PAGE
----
Our next stop was the church of St. Peter's Primacy. It was a slightly weathered, gray-stoned church on a beach of gray pebbles. It commemorated the place where Jesus sat with Peter and the other apostles at the little fire He had made for them and asked Peter three times if Peter loved Him. Again, Brother Schade gave us a small devotional. We talked about how the work of Jesus Christ did not cease with His death, but lived on through missionaries and apostles. Their calling was to feed Christ's sheep--and they did. During our free time, I looked into the church, waded in the water a touch, and spoke some Arabic with Andrew and an Arab gentleman who was also on the beach. I also reread the story in the New Testament and also a copy of Elder Holland's most recent conference talk about the same story: "The First and Great Commandment." Please read it. It was amazing. I was taught so much as I read it through and received spiritual confirmations anew of things my heart already knows to be true but that my head takes time catching up with.
We walked down to the church of the Multiplication of Loaves and Fishes, a colorful little place with some beautiful courtyards and some nice mosaics inside the church. We talked there about the story the church commemorates--the apostles bringing a lad's five loaves and two small fishes to the Savior, only to be stunned as they multiplied to feed thousands. I loved the application we found in this story. The apostles didn't need to have enough to feed 5000 people--they just had to bring all they had and the Savior made it go around. Just like that, I don't need to bring my Savior perfection in order to be an instrument in His hands or to receive repentance. If I bring all that I am and all that I have, He is ready and able to make me more than I ever could have been on my own.
Our last stop (after a little detour to pick up Alex's scriptures that had been left back at the Ginosaur boat) was Capurnaum. Brother Schade talked to us there about the Bread of Life sermon (side note: Brother Schade let us loose for free time with the statement "I can see some heads nodding, so I'll wrap it up." I am terribly embarrassed to say that one of those heads was mine. Sorry, Brother Schade). I looked in the church again--a high-raised, octagonal, modern-like structure built over the ruin said to be Peter's house. I looked over the old foundations, then found a spot to sit in the ruins of the Byzantine-era church and read over some of the stories and miracles that took place in Capurmaum. There are so many--the centurion with the sick servant, the woman with the issue of blood, Jarius's little daughter, the Bread of Life sermon... I love so many of those stories and teachings.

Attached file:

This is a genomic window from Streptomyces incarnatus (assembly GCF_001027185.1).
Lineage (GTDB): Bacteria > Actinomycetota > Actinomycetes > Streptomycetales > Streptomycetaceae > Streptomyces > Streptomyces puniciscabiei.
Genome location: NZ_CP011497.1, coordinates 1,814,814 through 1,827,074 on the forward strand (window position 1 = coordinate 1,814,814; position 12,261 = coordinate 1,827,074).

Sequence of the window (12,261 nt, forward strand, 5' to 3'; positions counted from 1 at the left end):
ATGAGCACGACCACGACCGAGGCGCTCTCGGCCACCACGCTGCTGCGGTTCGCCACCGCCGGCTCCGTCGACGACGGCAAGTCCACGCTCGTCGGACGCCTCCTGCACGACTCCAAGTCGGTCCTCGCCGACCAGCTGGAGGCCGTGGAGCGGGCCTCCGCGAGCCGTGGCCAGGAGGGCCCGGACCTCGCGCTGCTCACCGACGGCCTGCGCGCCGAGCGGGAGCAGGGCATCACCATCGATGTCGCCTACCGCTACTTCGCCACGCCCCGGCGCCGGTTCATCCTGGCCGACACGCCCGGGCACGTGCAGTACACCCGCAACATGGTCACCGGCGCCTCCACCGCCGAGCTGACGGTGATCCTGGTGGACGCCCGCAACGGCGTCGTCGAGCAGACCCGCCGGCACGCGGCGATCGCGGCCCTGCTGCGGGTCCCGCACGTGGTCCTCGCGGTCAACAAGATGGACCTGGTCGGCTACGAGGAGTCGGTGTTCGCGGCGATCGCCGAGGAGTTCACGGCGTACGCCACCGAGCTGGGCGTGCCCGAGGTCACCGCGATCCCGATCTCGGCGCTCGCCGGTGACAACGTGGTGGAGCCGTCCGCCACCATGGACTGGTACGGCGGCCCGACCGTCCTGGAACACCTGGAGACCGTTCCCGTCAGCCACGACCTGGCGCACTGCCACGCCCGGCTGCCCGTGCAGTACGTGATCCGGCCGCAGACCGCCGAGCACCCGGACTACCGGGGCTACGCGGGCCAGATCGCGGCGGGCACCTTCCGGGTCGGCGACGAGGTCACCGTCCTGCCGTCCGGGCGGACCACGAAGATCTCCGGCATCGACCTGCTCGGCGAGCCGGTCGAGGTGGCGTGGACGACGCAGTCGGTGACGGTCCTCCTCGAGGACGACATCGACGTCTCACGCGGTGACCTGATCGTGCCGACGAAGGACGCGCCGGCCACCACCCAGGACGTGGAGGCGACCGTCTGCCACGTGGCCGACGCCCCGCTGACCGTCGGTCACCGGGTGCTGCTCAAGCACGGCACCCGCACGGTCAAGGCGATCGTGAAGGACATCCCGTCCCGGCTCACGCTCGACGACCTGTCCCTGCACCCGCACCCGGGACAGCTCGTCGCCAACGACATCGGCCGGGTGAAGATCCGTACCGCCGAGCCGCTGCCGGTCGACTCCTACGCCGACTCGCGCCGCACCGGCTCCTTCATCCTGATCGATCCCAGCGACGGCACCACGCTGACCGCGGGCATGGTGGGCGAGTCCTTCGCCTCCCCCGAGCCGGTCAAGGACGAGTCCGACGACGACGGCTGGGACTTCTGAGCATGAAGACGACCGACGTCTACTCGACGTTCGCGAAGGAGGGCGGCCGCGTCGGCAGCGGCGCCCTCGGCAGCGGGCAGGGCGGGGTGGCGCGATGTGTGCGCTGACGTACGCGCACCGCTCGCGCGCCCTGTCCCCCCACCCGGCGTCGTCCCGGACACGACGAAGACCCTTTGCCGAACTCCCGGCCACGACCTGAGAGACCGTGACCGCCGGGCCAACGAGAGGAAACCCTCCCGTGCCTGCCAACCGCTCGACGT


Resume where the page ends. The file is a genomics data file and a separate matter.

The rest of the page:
We left as the sun was going down. When we got back to Ein Gev, we all beat fast path for the beach, where Erin and Mikele were waiting with their mission calls. They read their calls aloud to us: Mikele is going to Guatamala, and Erin is going to New York, New York North Spanish Speaking. We were all thrilled for them, and they were very thrilled for themselves. It was a great conclusion to the evening. I went off to sit by the sea shore for a while, thinking a lot about the question of my own mission--whether it is to happen now, or in years to come. It's a question I've been wrestling with for some months and that I still don't have a good answer to. I can say for certain that I have felt at peace about it, however--and with my usual anxiety-ridden worrywart tendencies, that is something very special. Right now I am trying to content myself to let things come in the Lord's time--because Heaven knows He knows better than I do.
More tomorrow! Please keep commenting if you've got a second--it makes my day every time to hear from one of you. Of course, I'll be back in less than three weeks (GASP!) so I suppose I'll hear from you soon enough. Love you all!